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Design question: Managing multiple methods

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In my game, I have a bunch of methods which handles interactions between the player and objects within the world. The list of these methods is only going to grow as I move forward with the game. My question to you is this:

 

What is the best way to handle methods between the player and world? Currently I have them in my Player class and main game class and even at this point it looks sloppy and unorganized.

 

Player class contains interactions with inventory, and interactions between tree objects in the world. I don't know why I put the tree methods there but it seemed like the right place at the time.

Main game class contains all collision detection methods, and methods for creating a fire. I think the collision detection methods should stay in this class, but there is no reason for the CreateFire methods to be in there. 

 

Would I be better off creating a new class that holds all of these methods that handle interactions between the player and the world? I know in XNA you can create a Game Component type class which may work.

public class InteractionHandler
{
   //some variables here
   public InteractionHandler{}
   //empty constructor
   public void UpdateHandler(//some parameters here)
   
   //all methods that handle interactions
}

This is the idea I have in my head. I've never created a game of this size before so I don't really have an idea about how to organize this.

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There's a gazillion ways to do this, and a mere bajillion are actually "right".  Sarcasm aside, I think we need more information on what you're actually doing right now.  Short of that, the best I can say is "don't over-engineer things until you actually know what you need".

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I'm trying to get into the habit of organizing my code before it becomes too cluttered and I can't find a method when I need it. 

 

Player class:

-Load, update, and draw

-Remove and add items to inventory

-Pick up, Craft,  and equip items

-Get items from a tree and bush(should be in seperate class?)

 

Main class:

-Load, update, and draw

-check collision between map and player

-check collision between solid objects and player

-sets player variables nextToTree, nextToFire, nextToBush(separate class?)

-3 methods for setting tinder in fire pit, lighting the fire, and adding logs to the fire(separate class?)

 

This is kinda the breakdown of what I have going on right now. I feel like some of these methods don't really fit in those 2 classes and I'm wondering how to organize this

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I'm trying to get into the habit of organizing my code before it becomes too cluttered and I can't find a method when I need it. 

 

Player class:

-Load, update, and draw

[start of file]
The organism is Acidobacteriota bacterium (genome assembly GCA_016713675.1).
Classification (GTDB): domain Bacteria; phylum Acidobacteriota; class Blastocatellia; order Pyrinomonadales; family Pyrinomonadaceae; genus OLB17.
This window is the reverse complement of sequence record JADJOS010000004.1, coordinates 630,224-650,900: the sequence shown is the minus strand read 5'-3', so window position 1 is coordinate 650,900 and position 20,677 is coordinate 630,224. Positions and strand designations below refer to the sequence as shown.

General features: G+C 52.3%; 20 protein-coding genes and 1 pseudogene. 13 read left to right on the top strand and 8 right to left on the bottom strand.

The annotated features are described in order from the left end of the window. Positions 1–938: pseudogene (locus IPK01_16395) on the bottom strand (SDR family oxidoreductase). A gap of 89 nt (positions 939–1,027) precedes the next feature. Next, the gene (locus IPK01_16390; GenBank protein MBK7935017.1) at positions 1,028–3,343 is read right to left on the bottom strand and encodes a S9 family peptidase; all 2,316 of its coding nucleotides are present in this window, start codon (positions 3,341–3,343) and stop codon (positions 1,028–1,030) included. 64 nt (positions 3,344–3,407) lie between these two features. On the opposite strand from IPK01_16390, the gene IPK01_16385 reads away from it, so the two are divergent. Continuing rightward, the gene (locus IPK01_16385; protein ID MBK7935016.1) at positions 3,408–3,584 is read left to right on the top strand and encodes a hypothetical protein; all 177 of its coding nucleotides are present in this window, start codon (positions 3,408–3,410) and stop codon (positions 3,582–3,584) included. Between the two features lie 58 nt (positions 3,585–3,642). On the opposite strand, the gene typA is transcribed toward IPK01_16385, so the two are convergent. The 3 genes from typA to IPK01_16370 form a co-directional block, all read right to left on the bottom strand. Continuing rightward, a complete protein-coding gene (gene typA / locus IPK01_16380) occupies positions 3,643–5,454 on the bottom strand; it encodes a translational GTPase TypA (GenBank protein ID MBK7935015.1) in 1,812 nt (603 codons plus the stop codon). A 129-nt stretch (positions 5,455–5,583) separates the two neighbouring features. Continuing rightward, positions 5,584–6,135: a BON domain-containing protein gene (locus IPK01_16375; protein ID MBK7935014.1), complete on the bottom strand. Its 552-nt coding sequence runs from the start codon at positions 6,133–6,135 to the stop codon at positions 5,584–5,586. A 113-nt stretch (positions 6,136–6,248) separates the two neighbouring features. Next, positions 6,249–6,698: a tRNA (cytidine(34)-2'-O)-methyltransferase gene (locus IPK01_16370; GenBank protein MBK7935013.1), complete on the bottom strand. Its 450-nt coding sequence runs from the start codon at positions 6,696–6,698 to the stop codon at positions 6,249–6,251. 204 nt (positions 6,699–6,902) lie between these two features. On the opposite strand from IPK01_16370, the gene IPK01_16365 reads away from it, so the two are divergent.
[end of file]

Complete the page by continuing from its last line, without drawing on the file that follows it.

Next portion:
-Remove and add items to inventory

-Pick up, Craft,  and equip items

-Get items from a tree and bush(should be in seperate class?)

 

Main class:

-Load, update, and draw

-check collision between map and player

-check collision between solid objects and player

-sets player variables nextToTree, nextToFire, nextToBush(separate class?)

-3 methods for setting tinder in fire pit, lighting the fire, and adding logs to the fire(separate class?)

 

This is kinda the breakdown of what I have going on right now. I feel like some of these methods don't really fit in those 2 classes and I'm wondering how to organize this

 

Ok, I see what you're getting at now.

 

Yeah, you definitely don't want a separate method/variable for each type of object.

 

Consider that each object is just that --an object.  Depending on what language you're coding this in, there may already be a use for that word, but be creative ("GameObject" or whatever).

 

In general, the player usually doesn't store that type of information directly.  At best, the player class knows what it can do, given the inputs it can make.  It's up to some external entity to resolve that.  For instance, if the player presses a button presses the "set tinder in firepit" button, the game has to:

1.  resolve what the button does.  If it does multiple things (like a "use" button), that entails asking what's nearest to the player and in activation range.

2.  actually resolve the effect.  This is probably done on the side of the objects.

I wouldn't use a "handler" for this.  The general rule is that "classes are nouns", and at your level of experience, I would treat that as ironclad.  "Handlers" are kinda-sorta nouns but not really.  They're more like conjunctions in disguise.

 

As an outline of how I'd probably do it at first shot (I can almost guarantee this isn't completely valid C#, but that's not the point, and you shouldn't copy this verbatim anyway):

/*Not shown here -- "action" is an abstract concept to handle overloads of commands.  if "q" does different things in context, an action is a way to map that to the object being acted upon and resolve that context.*/

interface IGameObject
{
    void onUse(Entity entity, Action action);
    //other stuff...
}

public class Tree : IGameObject
{
    public static int treeWoodQty = 5;

    public void onUse(Entity entity, Action action)
    {
        if(action == CutDownTree)
        {
            cutDown();
            player.give(Wood, treeWoodQty); //"Wood" would probably be a class of its own, implementing an interface "item".
        }
        //stuff
    }

    void cutDown() {} //not implemented here.
}

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The inventory probably should exist separately from the player class.

Likewise, crafting and equipping probably shouldn't be in the player class.

Collision shouldn't be directly handled by the main class, but probably by a class that the main class owns.

 

Are you separating the idea of the player (what the user has collected, accomplished, etc...) from the idea of the player's avatar (the visible representation) walking around?

The visually animated appearance of the player in-game shouldn't own or know about things like inventory and crafting.